The cameras were rolling as Bitcoin Core developer Peter Todd set fire to the computer he'd just used to help bring Zcash to life.
Wearing a gas mask he'd purchased at a local shop near Valemount, British Columbia, he burned the components with a propane torch until they turned almost completely black. His intention was to prevent anyone from ever recovering their contents.
Todd then bagged up the torched components, and drove in a rented car from the sparsely populated setting of the ceremony to the small town of Kamloops, better known for its pulp mill than for being one of the birthplaces of a new cryptocurrency.
The burn ceremony was the final step of a weeks-long process to be described in detail in an upcoming post on Todd's blog. (Todd was just one of six people around the world conducting their own unique version of the ceremony).
If the defensive measures do what they were intended to do, they should have prevented anyone from using the keystrokes recorded on the various computers from creating undetectable counterfeit cryptocurrency.
If that and countless other steps seem like unwarranted caution consider this: in the two weeks since Zcash launched its global market cap has grown from zero dollars to $3.2m, or an increase of about $200,000 per day. With a long history of comparisons to cyrptocurrency as a possible global currency, the sky is the limit.
The problem is it doesn't currently appear to be possible to prove the ceremony worked.
With a bit of work perpetrators could surreptitiously ascertain keystrokes using radio signals, traditional cameras, satellites or other methods, according to Todd. If they are able to repeat the events of the ceremony exactly, they would have the almost magical powers to create Zcash out of thin air, and thanks to the zero-knowledge nature of the currency, no one would ever know.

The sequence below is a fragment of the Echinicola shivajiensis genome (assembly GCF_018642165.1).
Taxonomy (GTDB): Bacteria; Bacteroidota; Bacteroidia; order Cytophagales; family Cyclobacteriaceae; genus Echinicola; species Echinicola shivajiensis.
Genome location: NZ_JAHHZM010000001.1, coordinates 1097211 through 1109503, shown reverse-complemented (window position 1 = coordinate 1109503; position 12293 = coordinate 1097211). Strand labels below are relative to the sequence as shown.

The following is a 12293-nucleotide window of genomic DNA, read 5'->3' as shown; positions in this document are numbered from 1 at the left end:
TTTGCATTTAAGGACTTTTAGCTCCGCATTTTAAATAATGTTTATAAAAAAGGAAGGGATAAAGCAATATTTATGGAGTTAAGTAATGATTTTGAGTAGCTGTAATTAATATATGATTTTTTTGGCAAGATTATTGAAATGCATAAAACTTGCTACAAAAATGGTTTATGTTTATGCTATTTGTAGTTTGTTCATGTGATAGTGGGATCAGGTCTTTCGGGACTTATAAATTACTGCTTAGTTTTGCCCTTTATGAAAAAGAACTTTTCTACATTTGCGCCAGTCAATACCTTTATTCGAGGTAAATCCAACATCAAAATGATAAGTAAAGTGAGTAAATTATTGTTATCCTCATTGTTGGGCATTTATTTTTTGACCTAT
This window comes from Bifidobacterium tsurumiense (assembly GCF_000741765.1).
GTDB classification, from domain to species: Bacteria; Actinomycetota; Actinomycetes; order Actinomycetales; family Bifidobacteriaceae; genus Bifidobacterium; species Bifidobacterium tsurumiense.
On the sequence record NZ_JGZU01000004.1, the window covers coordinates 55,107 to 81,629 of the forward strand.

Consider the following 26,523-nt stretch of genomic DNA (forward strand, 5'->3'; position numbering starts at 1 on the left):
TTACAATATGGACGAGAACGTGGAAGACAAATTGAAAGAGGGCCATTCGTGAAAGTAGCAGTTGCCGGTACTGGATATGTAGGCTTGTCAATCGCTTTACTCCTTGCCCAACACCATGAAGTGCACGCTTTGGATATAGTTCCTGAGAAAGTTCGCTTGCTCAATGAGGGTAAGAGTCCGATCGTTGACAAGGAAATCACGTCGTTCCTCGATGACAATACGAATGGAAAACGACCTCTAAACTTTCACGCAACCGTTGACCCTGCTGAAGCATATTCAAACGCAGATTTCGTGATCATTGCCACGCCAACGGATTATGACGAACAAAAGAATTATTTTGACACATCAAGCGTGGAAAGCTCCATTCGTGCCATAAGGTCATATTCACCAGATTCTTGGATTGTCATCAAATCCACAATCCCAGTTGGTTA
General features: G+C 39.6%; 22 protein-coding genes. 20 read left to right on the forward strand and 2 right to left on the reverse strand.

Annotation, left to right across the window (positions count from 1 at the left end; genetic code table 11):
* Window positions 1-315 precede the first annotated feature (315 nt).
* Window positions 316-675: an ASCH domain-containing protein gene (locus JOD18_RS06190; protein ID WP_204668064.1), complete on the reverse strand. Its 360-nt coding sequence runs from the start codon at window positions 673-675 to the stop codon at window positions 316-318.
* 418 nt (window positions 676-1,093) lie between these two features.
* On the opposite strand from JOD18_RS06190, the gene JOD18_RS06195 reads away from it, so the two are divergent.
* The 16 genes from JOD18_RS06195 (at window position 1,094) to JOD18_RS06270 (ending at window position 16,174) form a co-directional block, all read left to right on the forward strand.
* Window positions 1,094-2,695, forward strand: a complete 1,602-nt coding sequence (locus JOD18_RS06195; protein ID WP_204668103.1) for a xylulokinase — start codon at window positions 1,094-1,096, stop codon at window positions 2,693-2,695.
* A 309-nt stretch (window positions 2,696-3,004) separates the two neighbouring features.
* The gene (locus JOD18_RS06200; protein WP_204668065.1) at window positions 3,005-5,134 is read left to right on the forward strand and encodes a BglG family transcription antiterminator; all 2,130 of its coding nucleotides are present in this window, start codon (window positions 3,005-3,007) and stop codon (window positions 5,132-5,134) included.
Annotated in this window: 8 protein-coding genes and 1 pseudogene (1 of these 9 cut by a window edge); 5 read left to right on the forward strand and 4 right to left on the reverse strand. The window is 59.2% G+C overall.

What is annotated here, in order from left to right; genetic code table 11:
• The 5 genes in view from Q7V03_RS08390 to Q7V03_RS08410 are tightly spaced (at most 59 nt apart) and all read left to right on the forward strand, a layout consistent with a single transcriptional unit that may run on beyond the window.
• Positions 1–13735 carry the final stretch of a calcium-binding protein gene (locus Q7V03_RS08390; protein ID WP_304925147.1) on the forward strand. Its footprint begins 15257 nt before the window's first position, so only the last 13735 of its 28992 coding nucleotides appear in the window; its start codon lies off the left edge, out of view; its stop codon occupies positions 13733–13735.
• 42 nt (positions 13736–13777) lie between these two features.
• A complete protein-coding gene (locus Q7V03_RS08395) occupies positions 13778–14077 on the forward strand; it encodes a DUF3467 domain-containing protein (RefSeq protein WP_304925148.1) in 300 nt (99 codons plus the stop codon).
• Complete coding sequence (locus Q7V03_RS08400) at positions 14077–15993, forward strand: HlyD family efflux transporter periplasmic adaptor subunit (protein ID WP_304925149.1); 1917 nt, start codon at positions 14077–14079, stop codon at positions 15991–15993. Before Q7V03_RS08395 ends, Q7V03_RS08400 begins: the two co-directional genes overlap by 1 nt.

The ceremony is an act of what is called security theater, a term popularized in the late-2000s by the writings of security expert Bruce Schneier who defined it as "security primarily designed to make you feel more secure."
But security theater is also a form of deterrence.
Examples range from babies wearing RFID bracelets in hospitals to discourage kidnapping to nations parading war planes and missiles in front of their citizens to make them feel safe.
But the Zcash ceremony highlighted a crucial component of security theater: trust. Do those RFID bracelets actually do anything or are they just plastic strips with pretty shapes printed on them? Do those planes actually have warheads in them or are they little more than empty shells?
As Todd made clear, all this security theater means nothing if the audience doesn't trust the actors.
From the introduction to the unpublished post:
"Nothing you will read below changes the fact that you're trusting me and five other participants not to collude. Full stop. End of story. It is IMPOSSIBLE for myself and the other participants to prove to a third party that we did not collude to keep the secret key. If you do not believe you can trust me, you should stop reading now."
Trust and trustlessness
And therein lies the problem. Do you trust Todd? Do you trust Zcash advisor, Andrew Miller, who is another of the public participants in the ceremony. Or Coin Center director of research Peter Van Valkenburgh? How about Zooko Wilcox, Zcash's CEO? The identities of two of the other people entrusted to ensure the safety of the system have yet to be revealed.
Though Zcash is built on a trustless protocol, to provide the true anonymity its creators desired, the ceremony reintroduced the element of trust.